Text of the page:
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"Solitary" (The Survey)

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[page 9]

on November 10 he had been returned from the hospital to solitary; and that he had been transferred to the hospital again on November 22.


What is the theory underlying solitary confinement? In pietistic communities, where prisons are apt to be harsher than elsewhere, men were formerly placed in solitary in the belief that they needed an opportunity to commune with their God, and that such communion, to be effective, had to be silent and alone. This belief ran counter, of course, to the practice of the churches in those communities where God was worshiped publicly by groups. Today we do not resort to such ecclesiastical camouflage. Solitary confinement is punishment, pure and simple.

Undoubtedly it is an effective aid to administration. It is the keeper’s friend, par excellence. He uses it, much as a machinist uses oil, to keep the machinery of his routine running smoothly. If a disobedient prisoner can be placed at once in solitary, where food is shoved into him and no communication with others is possible, the troubles of the warden are at an end. A man cannot be insolent to his tin cup and the bricks of his wall are unmoved by profanity.

But what, meanwhile, is it doing for the prisoner? A friendly officer advised me, before I spent my night in solitary, to put myself into the state of mind of a sulky child. I tried, but found that the state of mind of a sulky child had apparently become impossible to me some twenty years ago. Unfortunately, there are no prisoners at Ft. Leavenworth under twenty-one years of age. Doubtless a few of these had children’s minds, but solitary confinement is not restricted to them. I have yet to find the man who thinks that he was placed in solitary justly. Such men may exist; in the course of a year in a large prison they may not be altogether infrequent. But for the most part men who are sent to solitary nurse permanent grudges against those who sent them there. It is safe to say that many a professional career of crime has begun in the embittered feelings produced by solitary confinement.

Some men subjected to this punishment resent it as they would resent the whip. To such men the very presence of solitary cells in a prison is a taunt and an insult. They may not think straight; they may forget that not all men are alike, and that some apparently need a greater measure of physical coercion than others. But for themselves they cannot be mistaken. Moreover, it has never yet been proved, so far as I know, that men who are capable of being won to better ways of living have been permanently so won by physical indignities. They may have been on by the disgrace and ostracism that sometimes accompany physical indignity, but the indignity itself is another question. And in prisoner no disgrace attaches to going to the “hole,” so far as one’s social equals are concerned.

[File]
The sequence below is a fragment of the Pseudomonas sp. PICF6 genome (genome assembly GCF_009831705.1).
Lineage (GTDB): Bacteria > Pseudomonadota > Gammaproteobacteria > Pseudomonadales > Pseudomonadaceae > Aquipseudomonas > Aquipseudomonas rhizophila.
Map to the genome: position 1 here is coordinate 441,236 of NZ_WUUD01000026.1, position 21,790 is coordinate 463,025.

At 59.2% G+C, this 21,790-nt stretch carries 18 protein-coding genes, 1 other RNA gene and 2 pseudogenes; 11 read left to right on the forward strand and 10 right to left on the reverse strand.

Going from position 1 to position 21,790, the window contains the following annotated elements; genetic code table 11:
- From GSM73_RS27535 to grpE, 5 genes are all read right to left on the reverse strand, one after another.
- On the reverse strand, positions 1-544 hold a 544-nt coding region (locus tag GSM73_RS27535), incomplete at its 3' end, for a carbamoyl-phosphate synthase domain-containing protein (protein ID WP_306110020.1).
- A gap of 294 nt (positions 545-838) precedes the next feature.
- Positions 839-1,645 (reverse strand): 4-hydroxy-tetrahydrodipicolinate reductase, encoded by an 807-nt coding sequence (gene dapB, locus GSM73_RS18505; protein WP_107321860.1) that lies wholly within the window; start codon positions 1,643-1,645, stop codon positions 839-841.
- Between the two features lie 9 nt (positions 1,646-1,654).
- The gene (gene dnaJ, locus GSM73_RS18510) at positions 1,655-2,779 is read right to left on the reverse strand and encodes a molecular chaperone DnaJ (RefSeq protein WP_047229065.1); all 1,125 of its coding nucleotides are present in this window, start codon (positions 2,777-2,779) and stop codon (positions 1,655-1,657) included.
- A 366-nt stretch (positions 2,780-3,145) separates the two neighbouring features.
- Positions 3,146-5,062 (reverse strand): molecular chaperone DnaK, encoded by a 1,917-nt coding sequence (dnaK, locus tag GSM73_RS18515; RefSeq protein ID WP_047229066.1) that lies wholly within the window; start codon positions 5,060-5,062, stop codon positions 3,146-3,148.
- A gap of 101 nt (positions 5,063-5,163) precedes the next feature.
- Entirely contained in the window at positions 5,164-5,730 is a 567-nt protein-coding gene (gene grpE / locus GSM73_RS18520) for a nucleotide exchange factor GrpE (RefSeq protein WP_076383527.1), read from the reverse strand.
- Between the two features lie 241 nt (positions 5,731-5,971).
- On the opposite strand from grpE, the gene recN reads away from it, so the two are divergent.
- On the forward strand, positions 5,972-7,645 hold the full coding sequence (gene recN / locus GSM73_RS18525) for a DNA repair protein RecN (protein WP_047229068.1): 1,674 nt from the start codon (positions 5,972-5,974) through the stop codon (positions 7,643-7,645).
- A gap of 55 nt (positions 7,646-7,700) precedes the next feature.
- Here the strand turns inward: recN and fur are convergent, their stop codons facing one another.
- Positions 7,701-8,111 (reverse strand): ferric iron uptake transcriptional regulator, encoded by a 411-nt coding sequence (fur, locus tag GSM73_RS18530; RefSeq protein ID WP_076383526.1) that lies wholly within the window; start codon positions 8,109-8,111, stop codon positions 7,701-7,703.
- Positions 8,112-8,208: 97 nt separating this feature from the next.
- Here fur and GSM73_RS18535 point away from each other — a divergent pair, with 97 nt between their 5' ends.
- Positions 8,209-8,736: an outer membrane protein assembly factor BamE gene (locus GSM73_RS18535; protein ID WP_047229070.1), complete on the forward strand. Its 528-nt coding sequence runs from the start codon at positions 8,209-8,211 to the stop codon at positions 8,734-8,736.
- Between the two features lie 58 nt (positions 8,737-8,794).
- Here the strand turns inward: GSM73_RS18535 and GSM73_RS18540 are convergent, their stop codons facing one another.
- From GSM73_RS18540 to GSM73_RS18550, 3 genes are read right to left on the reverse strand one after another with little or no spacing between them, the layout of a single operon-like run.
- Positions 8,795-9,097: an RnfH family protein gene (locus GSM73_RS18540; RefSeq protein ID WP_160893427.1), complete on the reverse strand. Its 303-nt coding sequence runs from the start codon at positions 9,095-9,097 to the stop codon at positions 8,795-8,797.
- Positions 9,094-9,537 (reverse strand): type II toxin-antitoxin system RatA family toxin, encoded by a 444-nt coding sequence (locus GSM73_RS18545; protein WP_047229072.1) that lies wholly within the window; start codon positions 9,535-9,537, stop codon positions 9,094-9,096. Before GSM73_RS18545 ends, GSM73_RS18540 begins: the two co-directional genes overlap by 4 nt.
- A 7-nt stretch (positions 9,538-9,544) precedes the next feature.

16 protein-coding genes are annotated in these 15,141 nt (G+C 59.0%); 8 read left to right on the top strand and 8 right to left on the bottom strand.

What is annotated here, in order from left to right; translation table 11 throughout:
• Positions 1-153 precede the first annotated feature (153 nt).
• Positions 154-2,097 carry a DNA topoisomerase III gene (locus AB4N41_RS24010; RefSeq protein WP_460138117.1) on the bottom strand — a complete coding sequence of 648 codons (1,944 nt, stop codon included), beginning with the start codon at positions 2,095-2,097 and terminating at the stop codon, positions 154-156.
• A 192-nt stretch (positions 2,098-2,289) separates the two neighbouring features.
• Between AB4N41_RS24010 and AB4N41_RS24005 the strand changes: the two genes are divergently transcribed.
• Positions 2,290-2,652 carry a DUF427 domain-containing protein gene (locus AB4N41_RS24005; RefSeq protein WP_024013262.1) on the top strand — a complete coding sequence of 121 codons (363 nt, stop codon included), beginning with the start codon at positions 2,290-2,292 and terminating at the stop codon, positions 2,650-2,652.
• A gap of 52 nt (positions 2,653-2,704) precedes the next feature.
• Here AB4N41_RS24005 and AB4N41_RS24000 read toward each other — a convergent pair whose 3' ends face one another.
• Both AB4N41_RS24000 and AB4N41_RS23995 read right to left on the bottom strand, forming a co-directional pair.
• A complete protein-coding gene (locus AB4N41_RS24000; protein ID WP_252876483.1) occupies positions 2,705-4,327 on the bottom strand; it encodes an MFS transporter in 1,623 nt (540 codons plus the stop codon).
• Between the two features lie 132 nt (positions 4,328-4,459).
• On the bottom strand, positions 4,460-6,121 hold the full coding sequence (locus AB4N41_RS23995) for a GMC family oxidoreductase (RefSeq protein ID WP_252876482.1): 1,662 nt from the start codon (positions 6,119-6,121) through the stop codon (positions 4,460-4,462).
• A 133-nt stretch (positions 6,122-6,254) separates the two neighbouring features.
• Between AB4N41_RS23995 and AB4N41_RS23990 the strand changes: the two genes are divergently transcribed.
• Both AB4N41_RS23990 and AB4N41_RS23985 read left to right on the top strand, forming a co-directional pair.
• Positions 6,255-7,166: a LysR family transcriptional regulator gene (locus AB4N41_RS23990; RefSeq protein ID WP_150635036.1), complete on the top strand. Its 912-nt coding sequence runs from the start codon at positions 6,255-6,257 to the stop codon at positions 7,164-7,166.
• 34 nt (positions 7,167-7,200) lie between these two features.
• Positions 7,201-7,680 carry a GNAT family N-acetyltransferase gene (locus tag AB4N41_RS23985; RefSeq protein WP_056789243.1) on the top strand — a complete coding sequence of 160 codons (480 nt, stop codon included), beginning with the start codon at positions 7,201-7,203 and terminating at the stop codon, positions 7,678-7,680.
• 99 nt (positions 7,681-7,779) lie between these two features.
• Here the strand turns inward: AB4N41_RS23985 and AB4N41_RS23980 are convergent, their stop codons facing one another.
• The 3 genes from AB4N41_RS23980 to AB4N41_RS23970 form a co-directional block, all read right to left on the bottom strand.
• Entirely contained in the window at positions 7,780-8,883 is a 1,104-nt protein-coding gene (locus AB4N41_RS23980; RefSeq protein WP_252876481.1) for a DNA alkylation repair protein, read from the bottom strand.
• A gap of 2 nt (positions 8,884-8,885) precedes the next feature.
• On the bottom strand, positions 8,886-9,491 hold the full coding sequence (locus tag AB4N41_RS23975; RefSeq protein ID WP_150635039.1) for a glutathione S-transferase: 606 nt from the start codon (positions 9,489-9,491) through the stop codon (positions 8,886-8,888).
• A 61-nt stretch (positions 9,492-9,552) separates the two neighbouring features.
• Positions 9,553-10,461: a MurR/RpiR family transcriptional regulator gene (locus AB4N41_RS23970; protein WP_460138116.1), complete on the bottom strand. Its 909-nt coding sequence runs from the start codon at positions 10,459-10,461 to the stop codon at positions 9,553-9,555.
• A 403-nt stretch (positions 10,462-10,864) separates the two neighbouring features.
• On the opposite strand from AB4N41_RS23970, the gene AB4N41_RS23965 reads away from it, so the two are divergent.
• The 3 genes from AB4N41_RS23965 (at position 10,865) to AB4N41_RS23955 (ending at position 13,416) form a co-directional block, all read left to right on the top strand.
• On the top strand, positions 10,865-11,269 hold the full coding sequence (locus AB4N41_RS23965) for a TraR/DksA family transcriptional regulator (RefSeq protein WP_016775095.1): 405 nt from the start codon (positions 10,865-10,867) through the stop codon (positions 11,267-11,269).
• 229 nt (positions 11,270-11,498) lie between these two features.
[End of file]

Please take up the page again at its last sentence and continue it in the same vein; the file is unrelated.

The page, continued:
The method of solitary confinement is the method of the bludgeon. It has no delicacy or finesse. It does not ask, “Why was this man insolent?” or “Why did that man refuse to work?” or “Why did this man disobey?” It merely establishes the fact and then imposes the penalty. It commits the age-old blunder of making the penalty fit the offense and not the offender. It does not seek the causes of prisoners’ misconduct. It forgets that men are in prison largely because they have not found it easy to conform to social custom. It forgets that many of them are inadequate personalities, men whose emotions are unstable, whose minds are unformed, whose hands have not acquired the habit of regular work. And it expects them to be able suddenly to live up to a routine far more rigorous than any imposed upon them outside.

To be sure, prisoners at Ft. Leavenworth are tried before they are sent to solitary confinement. They are given a chance to defend themselves. But the trial is conducted by a disciplinarian, the executive officer. Three men have held this position in the past six months, none of whom knows anything of psychiatry and the underlying causes of misconduct. The purpose of the trials is to establish the naked question of guilt or innocence. One of these officers boasted to me that he had tried two hundred and fifty men in an afternoon. No office charged with the discipline of men at the Fort Leavenworth Barracks ever spent five minutes in a solitary cell. I doubt if any of them ever tried to imagine the effect upon the human mind of days and nights spent unoccupied in dark, cramped, vermin-ridden solitary confinement.

There is an excellent department of psychiatry and sociology at the barracks, at present in the hands of a noted psychiatrist, Colonel King. Dr. King and his staff have not yet concerned themselves with the uses of solitary confinement, but, as the scope of the department widens, ultimately it may have charge of punishment/. That, however, will call for a revolution in military institutions.

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In a second article on Fort Leavenworth, Mr. Lane will describe some of the conditions under which the main body of prisoners live.

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